There is always so much excitement at the beginning of a trip when you know you have days of adventure ahead. In the waning hours of the evening light, we located a comfortable campsite in the trees and proceeded to set up a camp we called Lupus One. April, being a BC resident, went down and made a few casts to “test” the waters as the light faded into shadows and before Diane and my first legal day of fishing could begin promptly hooked a nice fat Dean River hen around 14 pounds. This was a great start to the trip and a good omen of things to come. Overnight, it rained on us and the next morning, we woke up to find the river slightly colored. I was initially concerned wondering if a muddy head of water was lurking somewhere in the canyons above us, but that never materialized and the color remained a perfect Steelhead green throughout our trip. That morning, we got a visit from the local conservation officer on the river who checked our classified waters licenses and gave us a great tip on a pool upriver where he had seen dozens of Steelhead rolling. Armed with that information, we hiked upriver to a pool where Diane and April traded turns catching fish for a couple of hours and I documented their experience by taking photos and catching 1 or 2 myself.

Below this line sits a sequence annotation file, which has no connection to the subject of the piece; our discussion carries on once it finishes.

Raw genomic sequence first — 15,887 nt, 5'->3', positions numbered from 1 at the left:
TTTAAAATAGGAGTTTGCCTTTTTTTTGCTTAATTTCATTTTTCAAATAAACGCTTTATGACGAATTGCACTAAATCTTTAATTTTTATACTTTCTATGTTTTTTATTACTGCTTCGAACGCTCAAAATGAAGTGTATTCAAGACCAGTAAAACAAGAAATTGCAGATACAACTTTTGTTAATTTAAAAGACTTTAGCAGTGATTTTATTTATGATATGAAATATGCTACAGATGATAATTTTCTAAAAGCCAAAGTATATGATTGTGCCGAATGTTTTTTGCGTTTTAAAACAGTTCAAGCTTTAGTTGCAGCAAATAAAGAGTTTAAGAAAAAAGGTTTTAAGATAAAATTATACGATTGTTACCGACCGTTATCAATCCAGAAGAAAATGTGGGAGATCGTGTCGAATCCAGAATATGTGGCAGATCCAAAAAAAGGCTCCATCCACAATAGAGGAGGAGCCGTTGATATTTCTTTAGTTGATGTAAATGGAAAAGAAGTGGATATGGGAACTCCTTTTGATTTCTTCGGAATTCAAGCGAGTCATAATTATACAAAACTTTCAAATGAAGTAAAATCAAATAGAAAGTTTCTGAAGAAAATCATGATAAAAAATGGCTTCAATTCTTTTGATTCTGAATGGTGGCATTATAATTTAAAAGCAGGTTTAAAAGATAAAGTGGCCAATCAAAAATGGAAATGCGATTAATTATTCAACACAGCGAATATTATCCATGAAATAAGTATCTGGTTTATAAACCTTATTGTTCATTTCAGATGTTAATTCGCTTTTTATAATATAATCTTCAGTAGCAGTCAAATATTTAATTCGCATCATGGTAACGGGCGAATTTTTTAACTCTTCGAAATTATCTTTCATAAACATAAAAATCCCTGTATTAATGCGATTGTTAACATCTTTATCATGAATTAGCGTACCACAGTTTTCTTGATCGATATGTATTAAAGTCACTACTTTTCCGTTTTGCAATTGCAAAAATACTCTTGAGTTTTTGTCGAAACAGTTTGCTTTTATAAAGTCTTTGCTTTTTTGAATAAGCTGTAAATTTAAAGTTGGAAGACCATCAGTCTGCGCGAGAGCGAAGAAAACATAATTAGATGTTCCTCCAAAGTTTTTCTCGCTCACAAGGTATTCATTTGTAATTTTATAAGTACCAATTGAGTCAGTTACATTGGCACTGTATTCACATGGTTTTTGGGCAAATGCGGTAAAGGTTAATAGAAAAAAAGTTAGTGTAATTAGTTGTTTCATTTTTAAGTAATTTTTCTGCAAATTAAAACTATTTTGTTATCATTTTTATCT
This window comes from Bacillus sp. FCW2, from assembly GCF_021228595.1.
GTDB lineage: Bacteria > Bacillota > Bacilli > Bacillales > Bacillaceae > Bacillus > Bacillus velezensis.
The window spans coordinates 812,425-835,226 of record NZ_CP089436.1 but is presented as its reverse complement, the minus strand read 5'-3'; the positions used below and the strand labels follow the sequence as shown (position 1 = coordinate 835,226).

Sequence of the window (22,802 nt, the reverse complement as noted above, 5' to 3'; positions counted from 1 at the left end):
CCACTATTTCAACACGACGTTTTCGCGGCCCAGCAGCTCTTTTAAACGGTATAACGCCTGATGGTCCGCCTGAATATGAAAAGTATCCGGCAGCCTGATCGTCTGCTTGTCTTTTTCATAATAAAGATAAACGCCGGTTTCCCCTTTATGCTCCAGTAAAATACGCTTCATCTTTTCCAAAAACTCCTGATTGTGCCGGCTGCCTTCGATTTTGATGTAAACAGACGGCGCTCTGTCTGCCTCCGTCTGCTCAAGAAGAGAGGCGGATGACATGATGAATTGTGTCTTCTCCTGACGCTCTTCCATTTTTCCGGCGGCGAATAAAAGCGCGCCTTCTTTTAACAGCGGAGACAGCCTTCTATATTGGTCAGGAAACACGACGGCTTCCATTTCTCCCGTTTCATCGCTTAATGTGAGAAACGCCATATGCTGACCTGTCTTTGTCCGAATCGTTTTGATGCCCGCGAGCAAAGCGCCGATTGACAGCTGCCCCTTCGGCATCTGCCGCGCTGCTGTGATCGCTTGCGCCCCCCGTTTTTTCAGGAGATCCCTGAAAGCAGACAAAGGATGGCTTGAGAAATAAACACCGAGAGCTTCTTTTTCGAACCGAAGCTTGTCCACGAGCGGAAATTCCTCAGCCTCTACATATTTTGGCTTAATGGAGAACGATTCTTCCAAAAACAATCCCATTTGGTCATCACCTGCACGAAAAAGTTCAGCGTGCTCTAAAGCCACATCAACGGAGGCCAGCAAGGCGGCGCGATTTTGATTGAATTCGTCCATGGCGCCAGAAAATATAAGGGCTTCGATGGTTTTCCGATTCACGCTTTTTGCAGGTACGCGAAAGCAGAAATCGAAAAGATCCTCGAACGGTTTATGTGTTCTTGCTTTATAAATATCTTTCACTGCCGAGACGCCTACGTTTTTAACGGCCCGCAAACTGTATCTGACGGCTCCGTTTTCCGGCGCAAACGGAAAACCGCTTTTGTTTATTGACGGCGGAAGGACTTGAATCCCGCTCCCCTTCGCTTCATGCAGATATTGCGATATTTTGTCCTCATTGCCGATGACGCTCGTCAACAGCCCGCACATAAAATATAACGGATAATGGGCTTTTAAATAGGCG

The Upper Dean is characterized as a pool and drop river. Because the river is cutting through the steep coast range as it makes its way to the sea, the river has a lot of elevation drop in a very short distance. The river cascades downstream before pooling up and flattening out, and then repeats itself over and over again in the top part of the river. With the volume of water flowing downstream and the steepness of the drop in some places, I found some of the rapids to be concerning for our top heavy and overloaded Watermaster rafts. My wife and I are both accomplished white water rafters and we have experience running class V rapids. Our first date was a whitewater rafting trip which I guided on the South Fork American River, and together before kids, we cut our teeth on some of the scariest whitewater in Northern California – Chamberlain Falls on the North Fork American, Clavey Falls on the Tuolumne River, and I even have a picture of Diane crying as she goes down the class V rapid, Tunnel Chute on the Middle Fork American. The point is, for anyone who isn’t used to running whitewater, I would urge caution on the Upper Dean. On day one, Diane immediately stuck her oar in a rocky shallow run with a steep drop. Because the oars are pinned by a bolt to the oar lock assembly which is permanently mounted to the raft, her boat drifted forcefully downstream over the oar causing it to immediately snap off about half way up the oar shaft. What we ended up with was a broken oar with the lower blade dangling by one long, thin shaving of aluminum. I gave Diane a lecture on not getting sideways when rowing away from rocks and objects because when you ride up and down the haystack waves, you can’t “ship” the locked oar in the fixed position oar lock and it risks getting caught and pinned on the bottom. Oh well, water under the bridge right? . . . We had a spare. Yes, that lasted at least an hour until I didn’t heed my own advice and “snap,” that was the end of oar number two (in the first mile of river). Remember the slow motion bullet analogy from the movies describing how everything slows down right before the bullet hits its intended target. That was us and the point of impact was the realization, we had left the 2nd spare in the car now separated from us by miles of ominous mountains and glaciers. When I broke my oar, it snapped cleanly and the blade sank out of sight to become a permanent part of the Dean River. When it happened, I was in a precarious canyon and actually started nervously laughing as I rowed in circles down the rapid with half an oar on one side and the other spinning me in circles. I used my feet to deflect myself off rocks. The net result was eventually the rapid deposited me safely into the next pool where I gleefully, and in my own sick way, held the remains of the broken oar up for Diane and April to see. You should have seen their faces. We had no more oars, and it would be impossible to get down river without one. Where we had come to a stop on our journey was a steep canyon of jumbled rocks dropping off into depths unknown. There wasn’t even a good place to get out of the boat. The three of us bobbed against the rocks and brainstormed. The first logical choice we came up with was pulling out our satellite phone and calling West Coast Helicopters to see if they could break into April’s car, get the extra oar, and air drop it to us while coming in to pick up, or drop off another group of anglers. We tried that and found out the helicopter had no scheduled pickups or drop offs for at least a week. Then there was the theory that April could call her brother in law, Steve Morrow, get him to commandeer a jet sled above the falls, and Rambo an oar up to us from the lower lodge. It turned out after the call, there were no oars at the lodge, and some of the rapids between us and them weren’t really safe to run in a jet boat anyways. Finally I said, we are going to build our own and April and Diane looked at me like I was crazy. As luck would have it, we had the piece of blade from Diane’s oar break. I climbed out of my disabled raft onto a big rock and began to scour driftwood for a shaft. Within a minute I found a beautiful piece of driftwood almost the same diameter of the oar shaft and equally as long. For some uncanny reason, this piece of driftwood was light and stout, dried and smooth from being polished by months of high water on the river– someone above was watching out for us. For the next 30 minutes, I engineered the most fabulous wooden oar out of rope, wood and Diane’s blade, lashed it to the pin that is attached to the Watermaster using cam straps and we were back in business. I swear this oar was so balanced and light, I couldn’t even tell that the old oar was missing and had been replaced with the “Franken-oar.” Once again the look on April and Diane’s face was priceless as I did a couple of quick spins in the water to test the oar lock integrity and maneuverability and said I was ready to go.